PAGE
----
The first time he thought about killing himself, Adrian Crawford was wracked with fear, shame and guilt.
He believed deeply in God but couldn’t shake the darkness that surrounded him. Did being plagued with depression and anxiety make him an inadequate Christian? He had tried everything he’d been taught in church – praying, reading his Bible, being anointed so many times "you could have deep-fried me in holy water."
Nothing helped. But a part of him hesitated: If he killed himself, was he condemned to eternal torment in hell?
That was more than two decades ago, when Crawford, now 41, was a freshman at the University of Tulsa. Now, as the lead pastor of Engage Church in Tallahassee, Florida, Crawford speaks openly about his mental health struggles, including sharing them with his congregation.
Adrian Crawford, 41, lead pastor of Engage Church in Tallahassee, Florida, preaches regularly about mental health, including sharing his own struggles.
After the suicide Monday of Jarrid Wilson, a well-known pastor in the evangelical community, Christian leaders across the country are grappling with how to address and help believers struggling with depression and anxiety – including when those struggling are the ones leading the church. Recent decades have seen more churches embrace compassion and turn away from longtime teachings about suicide and the afterlife.
Suicide is a growing problem in the United States. In 2016, the federal Centers for Disease Control and Prevention announced that suicide had increased 30% since 1999 and that nearly 45,000 people took their own lives that year. According to the National Alliance on Mental Illness, suicide is the second leading cause of death among people ages 10-34, and one in five adults experience mental illness each year. Just 43.3% of adults with mental illness received treatment in 2018.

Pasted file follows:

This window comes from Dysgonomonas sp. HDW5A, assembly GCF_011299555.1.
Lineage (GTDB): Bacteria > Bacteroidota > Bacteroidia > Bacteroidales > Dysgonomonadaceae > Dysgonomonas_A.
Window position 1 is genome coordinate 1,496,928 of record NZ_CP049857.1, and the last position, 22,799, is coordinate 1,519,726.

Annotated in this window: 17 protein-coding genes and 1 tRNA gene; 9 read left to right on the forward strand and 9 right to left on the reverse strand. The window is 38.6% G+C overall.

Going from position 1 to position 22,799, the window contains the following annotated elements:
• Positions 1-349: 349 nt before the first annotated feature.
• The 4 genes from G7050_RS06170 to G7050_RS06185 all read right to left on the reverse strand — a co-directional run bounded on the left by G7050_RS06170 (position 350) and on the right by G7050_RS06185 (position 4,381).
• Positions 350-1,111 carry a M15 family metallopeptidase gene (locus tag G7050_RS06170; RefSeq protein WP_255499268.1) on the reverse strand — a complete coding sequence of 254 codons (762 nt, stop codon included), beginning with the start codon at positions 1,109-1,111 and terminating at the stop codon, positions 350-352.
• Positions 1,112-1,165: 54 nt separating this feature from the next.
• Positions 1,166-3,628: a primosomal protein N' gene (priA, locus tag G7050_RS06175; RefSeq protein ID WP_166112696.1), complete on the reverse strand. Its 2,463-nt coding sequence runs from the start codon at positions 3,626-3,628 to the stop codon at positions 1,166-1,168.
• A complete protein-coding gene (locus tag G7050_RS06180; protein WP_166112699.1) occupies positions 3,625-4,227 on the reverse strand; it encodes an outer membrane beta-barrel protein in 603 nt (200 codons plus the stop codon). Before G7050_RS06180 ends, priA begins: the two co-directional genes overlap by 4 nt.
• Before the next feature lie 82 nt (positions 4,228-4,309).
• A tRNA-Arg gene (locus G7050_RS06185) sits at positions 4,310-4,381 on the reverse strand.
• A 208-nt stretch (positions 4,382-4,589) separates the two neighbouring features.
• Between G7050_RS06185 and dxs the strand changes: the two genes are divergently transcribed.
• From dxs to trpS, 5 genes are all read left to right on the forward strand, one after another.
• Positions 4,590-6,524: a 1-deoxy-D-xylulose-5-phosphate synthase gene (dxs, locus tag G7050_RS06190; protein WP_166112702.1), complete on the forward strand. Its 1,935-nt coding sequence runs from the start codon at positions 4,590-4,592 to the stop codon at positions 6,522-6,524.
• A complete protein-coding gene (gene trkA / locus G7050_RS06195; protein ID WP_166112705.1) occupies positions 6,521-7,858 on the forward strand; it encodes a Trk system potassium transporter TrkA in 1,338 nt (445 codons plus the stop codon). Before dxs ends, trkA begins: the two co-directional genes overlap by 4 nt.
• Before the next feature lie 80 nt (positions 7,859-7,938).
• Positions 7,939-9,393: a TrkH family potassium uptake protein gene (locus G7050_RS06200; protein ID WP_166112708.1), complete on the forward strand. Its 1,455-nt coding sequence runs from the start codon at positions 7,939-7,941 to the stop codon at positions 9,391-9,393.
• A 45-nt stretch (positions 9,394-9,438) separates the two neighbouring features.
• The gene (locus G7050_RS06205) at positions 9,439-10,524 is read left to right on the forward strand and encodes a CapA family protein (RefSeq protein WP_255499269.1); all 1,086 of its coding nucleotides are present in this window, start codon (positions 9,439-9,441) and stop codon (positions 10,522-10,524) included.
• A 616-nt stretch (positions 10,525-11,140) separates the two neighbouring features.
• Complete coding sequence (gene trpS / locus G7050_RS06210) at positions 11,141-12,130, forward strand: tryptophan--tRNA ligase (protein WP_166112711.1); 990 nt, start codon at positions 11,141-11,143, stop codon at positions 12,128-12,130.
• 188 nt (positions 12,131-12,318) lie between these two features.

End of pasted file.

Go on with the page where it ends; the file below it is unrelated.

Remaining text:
Wilson, most recently an associate pastor at Harvest Christian Fellowship, a megachurch in Riverside, California, had been transparent about his own mental health struggles, passionately advocating for churches to help those who were hurting. He co-founded a mental health nonprofit, Anthem of Hope, and frequently posted on social media about his own experiences.
He is not the first prominent pastor to kill himself: In August 2018, Andrew Stoecklein, lead pastor of the Chino, California, megachurch Inland Hills Church, took his own life a few days after preaching a sermon about his struggles with mental health. Both Wilson and Stoecklein were married with young sons when they died by suicide.
Tommy Givens, an associate professor of New Testament studies at Fuller Theological Seminary in Pasadena, California, sees progress around the mental health conversation within faith communities, particularly with the inclusion of psychology courses for those studying ministry.
“To Jarrid’s credit, despite how his life ended, him being honest about his struggles, especially for people from places of prominence, it changed the atmosphere around this conversation,” Givens says.
Givens says there’s evidence all over Scripture of people dealing with depression, hopelessness, a sense of defeat and doubting the existence of God. People suffering from mental illness need to know “this is part of the canon” and they’re not alone, he says.
Crawford put it this way: “The entire book of Psalms is basically the songs of a manic-depressive person, if you read it closely.”
Debating what happens after we die
Many Christian leaders say they are eager to bring mental health into sermons, but they worry about what they call "toxic theology" that can surround conversations about suicide, especially when that theology condemns people to hell.
For a long time, that was the teaching, according to James Hudnut-Beumler, a professor of American religious history at Vanderbilt University’s divinity school in Nashville, Tennessee.
For centuries, suicide was treated as a moral sin, Hudnut-Beumler says. The ancient Catholic Church, for example, took a two-pronged view: First, those who die by suicide have thrown away the soul that was given to them by God. Second, by killing themselves, they have taken away the opportunity that would otherwise be available to confess that sin and ask for forgiveness.
Hudnut-Beumler says many churches held on to this “well into the 20th century because they didn’t want to give anyone a nod or a wink that suicide is OK. They wanted people to work it out. However, with society’s growing understanding of mental illness and the terrible places that people’s minds can lead them, there is a growing pattern of theological reflection that says perhaps God can and will forgive what human beings will not understand.”